CWG isn't 'national pride' vs 'national shame'

By Rajdeep Sardesai
12 August 2010 23:06 IST

Mani Shankar Aiyar has probably not read Dale Carnegie's best-seller, "How to win friends and influence people". A few years ago, in a St Stephens alumni register, former external affairs minister Natwar Singh wrote, "I am what I am because of the college". Prompt came Aiyar's rejoinder: "Why blame the college!"

Politics though is not a college campus. The ready wit and pungent sarcasm which might earn applause in a debating society is deemed as offensive in the real world. Lost in the process is the bank of knowledge that often informs Aiyar's writings and speeches. Which is why when he chose last week to express the hope that the Commonwealth Games would collapse with the rains, there was instant anger at what was deemed as an 'anti-national' remark, especially coming from an MP who is still a member of the ruling party and was sports minister not too long ago.

Ironically, a few days later, the tables have rather dramatically turned. Aiyar is now a chuckling soothsayer, Suresh Kalmadi is seen as a bumbling villain. As a slew of corruption allegations hit the Games, there is almost a self-congratulatory note among the Commonwealth nay-sayers for whom the event is a waste of tax-payers money. That with less than 60 days to go for India's biggest sports competition, there is still a fierce debate over the necessity for it to be held in the first place only confirms our status as the world's premier squabbling democracy. Could anyone imagine a similar debate in china ahead of the Beijing 2008 Olympics?

Unfortunately, the debate itself has been wrongly posited as 'national pride' versus 'national shame'. Tieing up the successful organization of a sports event to 'nationalism' has a distinct Soviet-style ring to it. Cold War Soviet Union could see staging the Moscow Olympics in 1980 as symbolic of their 'superior' ideological system. Communist China perhaps viewed the Beijing Olympics as a 'coming of age' party. Even South Africa, a republic which is still less than two decades old, could view the soccer World cup as an opportunity to parade its credentials as a 'rainbow nation'. But why does a nation with a million year history need a sports spectacle invented by our colonial masters to reaffirm its 'nationhood'? In any case, true sporting nationalism lies in winning medals, not in staging high-profile tamashas.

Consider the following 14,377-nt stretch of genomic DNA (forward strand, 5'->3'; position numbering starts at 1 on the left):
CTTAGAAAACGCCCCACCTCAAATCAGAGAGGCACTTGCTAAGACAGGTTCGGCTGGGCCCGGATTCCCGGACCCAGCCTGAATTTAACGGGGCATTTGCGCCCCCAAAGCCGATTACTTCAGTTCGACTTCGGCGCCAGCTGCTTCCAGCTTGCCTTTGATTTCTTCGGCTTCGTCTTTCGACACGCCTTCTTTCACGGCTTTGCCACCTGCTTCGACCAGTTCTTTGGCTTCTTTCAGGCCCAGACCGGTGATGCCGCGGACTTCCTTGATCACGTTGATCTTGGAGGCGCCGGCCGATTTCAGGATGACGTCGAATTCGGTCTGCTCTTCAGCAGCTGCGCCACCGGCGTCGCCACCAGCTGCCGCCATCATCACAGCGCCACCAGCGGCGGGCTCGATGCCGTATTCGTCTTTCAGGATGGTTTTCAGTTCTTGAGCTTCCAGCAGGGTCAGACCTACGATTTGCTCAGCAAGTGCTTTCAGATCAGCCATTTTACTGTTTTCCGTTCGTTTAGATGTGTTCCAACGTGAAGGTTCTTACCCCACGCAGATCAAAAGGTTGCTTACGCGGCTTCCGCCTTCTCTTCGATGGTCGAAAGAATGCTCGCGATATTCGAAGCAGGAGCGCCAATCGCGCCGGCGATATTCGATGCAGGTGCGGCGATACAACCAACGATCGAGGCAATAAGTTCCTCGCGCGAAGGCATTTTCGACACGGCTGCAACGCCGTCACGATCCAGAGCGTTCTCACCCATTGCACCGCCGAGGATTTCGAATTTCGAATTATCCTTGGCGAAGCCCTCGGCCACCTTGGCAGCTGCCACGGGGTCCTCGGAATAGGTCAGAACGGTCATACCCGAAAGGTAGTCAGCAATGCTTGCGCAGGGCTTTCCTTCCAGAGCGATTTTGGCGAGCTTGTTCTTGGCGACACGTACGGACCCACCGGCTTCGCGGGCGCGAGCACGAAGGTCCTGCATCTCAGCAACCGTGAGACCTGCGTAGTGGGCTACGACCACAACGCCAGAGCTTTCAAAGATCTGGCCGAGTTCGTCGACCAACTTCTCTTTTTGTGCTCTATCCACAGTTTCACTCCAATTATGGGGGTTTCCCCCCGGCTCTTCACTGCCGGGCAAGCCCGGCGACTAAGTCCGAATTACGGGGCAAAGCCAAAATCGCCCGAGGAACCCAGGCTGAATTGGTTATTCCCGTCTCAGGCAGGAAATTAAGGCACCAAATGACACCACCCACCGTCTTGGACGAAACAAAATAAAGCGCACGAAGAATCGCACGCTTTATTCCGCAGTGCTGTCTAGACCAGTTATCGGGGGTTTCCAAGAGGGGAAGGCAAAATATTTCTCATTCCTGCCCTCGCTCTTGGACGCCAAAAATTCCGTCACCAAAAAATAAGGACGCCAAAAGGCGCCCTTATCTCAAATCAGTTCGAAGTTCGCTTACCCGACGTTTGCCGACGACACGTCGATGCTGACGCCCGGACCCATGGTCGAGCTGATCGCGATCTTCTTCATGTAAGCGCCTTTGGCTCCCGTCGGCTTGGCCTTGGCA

The Commonwealth debate, therefore, needs to be shorn of the 'Games as nationalism' tag. A high-pitched battle between those who see every stadium leak as a disgrace and those who believe that a beautified national capital will be a source of pride will serve little purpose. Instead, we need to focus on what is really the root of the present controversy: a prevailing culture which is rooted in sloth, corruption and opacity. The Commonwealth Games are not the problem; they are only a symptom of the wider crisis that confronts new India.

In the euphoria over 8 per cent growth, we sometimes forget that we are still ranked a lowly 84th in the transparency international corruption index. When a society is steeped in corruption, it would be unrealistic to expect that a 40,000 crore rupee event will be above it all, especially when its organisational set-up is a hydra-headed monster led by an army of babus and multiple authorities. We may appear surprised that the corruption extends to even the pricing of tissue paper and branded umbrellas, but whoever suggests that corruption only involves million dollar contracts forgets the 500 rupee 'baksheesh' that is still handed out to the policeman who stops you for breaking a traffic signal.

Moreover, the belief that the end of the licence-permit raj would usher in 'transparent' procedures has long since been proven bogus. Instead, it has only bred a form of crony capitalism that revolves around handing out largesse to friends and relatives. Sports has been a particular sufferer in this regard. Every sports federation is run like a mini-empire by warlords and their henchmen, with virtually no checks and balances. Mr Kalmadi has been heading the athletics federation for more than 20 years, the Indian Olympic association for 14 years. In the process, Olympic sport in this country has become Kalmadi's playground, an event like the Commonwealth Games providing the perfect stage for him to distribute patronage to the chosen few.